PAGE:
Drake Music Scotland is a non-profit organization that makes music making opportunities for people with disabilities. Here members Rhona Smith and Antony Swift jam on Thumbjam! This sounds really good, even for a camera mic, and I found it quite moving!
A whole lot of apps are on sale now, including Drum On which is currently free! Thanks to reader GetOfaMahLawn for this news!
I hadn't actually heard of Maestro Touch before, so I looked into a bit this morning. After reading their iTunes description I'm still not entirely sure, but I found this excellent sounding demo! There is also a free version.
The interview is primarily David's use of Auria in his workflow.
Auria is powerful and pushes device resources to their limits especially when using its plug ins and FX, making it difficult to use on iPad 2. I don’t know if it can be made any more efficient or not? It’s easy to avoid problems. Limiting the number of simultaneous Audiobus inputs, and taking advantage of track freeze is key to avoiding low memory, low CPU warnings and crashes. The only times I ever run into those issues are when I forget to close a background app, try to run too many inputs, or fail to freeze tracks with plug ins assigned. Wave Machine Labs is really showing (as seen in recent updates) that they’re listening to users and making solid improvements; like the touch/drag duplicate region bypassing the need for a drop down, and touch controlled TimeStretch.
That is all really good advice for anyone who is trying to use Auria. In the desktop world people are used to freezing tracks to preserve CPU. On iOS we tend to just expect anything we try to do, to work! That isn't always a reasonable expectation.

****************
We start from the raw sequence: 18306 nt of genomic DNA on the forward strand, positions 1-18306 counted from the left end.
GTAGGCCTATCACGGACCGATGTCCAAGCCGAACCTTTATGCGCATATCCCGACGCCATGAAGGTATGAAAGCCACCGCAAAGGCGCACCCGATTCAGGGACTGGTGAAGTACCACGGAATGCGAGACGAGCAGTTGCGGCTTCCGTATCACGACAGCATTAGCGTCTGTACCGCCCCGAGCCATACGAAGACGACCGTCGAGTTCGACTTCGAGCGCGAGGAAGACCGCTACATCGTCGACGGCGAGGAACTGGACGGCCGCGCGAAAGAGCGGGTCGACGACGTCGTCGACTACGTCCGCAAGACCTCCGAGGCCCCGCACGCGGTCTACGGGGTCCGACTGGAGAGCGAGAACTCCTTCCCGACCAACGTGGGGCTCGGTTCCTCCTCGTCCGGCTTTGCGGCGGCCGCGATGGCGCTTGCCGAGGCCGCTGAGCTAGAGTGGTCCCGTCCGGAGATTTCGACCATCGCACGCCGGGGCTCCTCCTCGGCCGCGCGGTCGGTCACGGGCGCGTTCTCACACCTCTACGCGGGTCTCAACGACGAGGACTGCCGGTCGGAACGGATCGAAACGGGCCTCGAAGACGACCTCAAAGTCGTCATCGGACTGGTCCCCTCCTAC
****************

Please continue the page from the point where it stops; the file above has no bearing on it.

Read the full interview over on iOS Musician.
Marcus Padrini, from MusicApps.com.br, shares this jam with Yamamha's TNR-i along with am empassioned plea to Yamaha for them to quit their weird regional practices and just sell their apps in Brazil and other neglected countries.
Loose translation by Google and me:
There is only one reason I do not talk much about the excellent Yamaha TNR-i application here: the fact that the Japanese company do not seem to like Brazilians who use iPhone and iPad to make music, and they won't release their great apps on the Brazil iOS App Store. I had to buy my copy of TNR-i a long time ago with a U.S. account, just to play with this great sequencer.
Brazil is famously screwed by a lot of software companies. When they do actually get the goodies they come with outrageous markups on everything, including video games. This has lead the government to adopting Linux as their primary OS and their children to a culture of piracy.
I don't think many Brazilian musicians would go through the trouble of trying to set up a US iTunes account, as Marcus has here. If they want it they would simply pirate it from the Chinese. Think about it Yamaha, and while you're at it, cut the shit with the special US versions of your apps. What is that about?
Here Marcus shows off why he loves the app so much!